- About Us
- Our Work
- Ways to Give
Especially in Indiana our lakes experience a lot of extreme weather changes; winter ice to spring floods to summer heat. My question is, we see tulips and birds as the first signs of spring, but what happens in my lake in the spring?
Dear Spring Fever,
That’s a great question! Like humans and other animals, our lakes slow down and take a break during the winter. But in the spring they come back to life full force!
This year we have had high water from heavy rains and cooler temperatures, which makes for an interesting combination. Aquatic plants are just now starting to grow, and what we call “spring turnover” when the lake water mixes from top to bottom is taking place.
The influx of nutrients from the bottom water (hypolimnion), along with the excess nutrients and debris swept into the lake earlier this spring will likely bring some bright green spring algae blooms.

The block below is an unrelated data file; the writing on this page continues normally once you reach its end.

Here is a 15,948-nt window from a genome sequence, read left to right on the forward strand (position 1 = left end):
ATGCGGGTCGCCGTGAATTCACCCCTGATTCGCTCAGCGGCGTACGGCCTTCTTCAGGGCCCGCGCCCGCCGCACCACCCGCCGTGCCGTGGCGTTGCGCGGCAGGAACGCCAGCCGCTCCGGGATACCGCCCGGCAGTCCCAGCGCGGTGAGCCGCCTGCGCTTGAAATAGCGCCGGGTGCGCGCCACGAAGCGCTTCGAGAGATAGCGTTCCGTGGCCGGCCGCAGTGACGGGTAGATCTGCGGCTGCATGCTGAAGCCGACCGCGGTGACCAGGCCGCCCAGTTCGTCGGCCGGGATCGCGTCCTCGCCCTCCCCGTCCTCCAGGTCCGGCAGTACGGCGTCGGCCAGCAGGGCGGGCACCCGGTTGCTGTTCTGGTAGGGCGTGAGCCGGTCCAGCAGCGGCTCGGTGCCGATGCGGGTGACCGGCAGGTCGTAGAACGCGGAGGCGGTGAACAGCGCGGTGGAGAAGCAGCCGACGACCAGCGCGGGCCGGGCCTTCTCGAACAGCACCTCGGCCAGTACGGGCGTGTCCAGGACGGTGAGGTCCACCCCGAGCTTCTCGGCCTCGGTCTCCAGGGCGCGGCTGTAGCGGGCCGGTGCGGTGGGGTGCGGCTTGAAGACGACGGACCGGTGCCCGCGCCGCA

What makes algae grow? Algae grow when there is adequate sunlight, enough nutrients (especially phosphorus), and the right temperatures for their particular needs – which makes blooms in the spring especially likely.
The amount of algae tends to be high in spring and early summer because of increasing water temperature, more sunlight, abundant nutrients from spring runoff, and low amounts of grazing by zooplankton (microscopic floating animals which eat algae). Because of their rapid growth, diatoms are often the algae that proliferate in the spring. In early summer, green algae usually dominate. Late summer and fall may be dominated by blue-green algae which can produce dangerous algal toxins. To Learn more about algae, check out this great information sheet from Washington!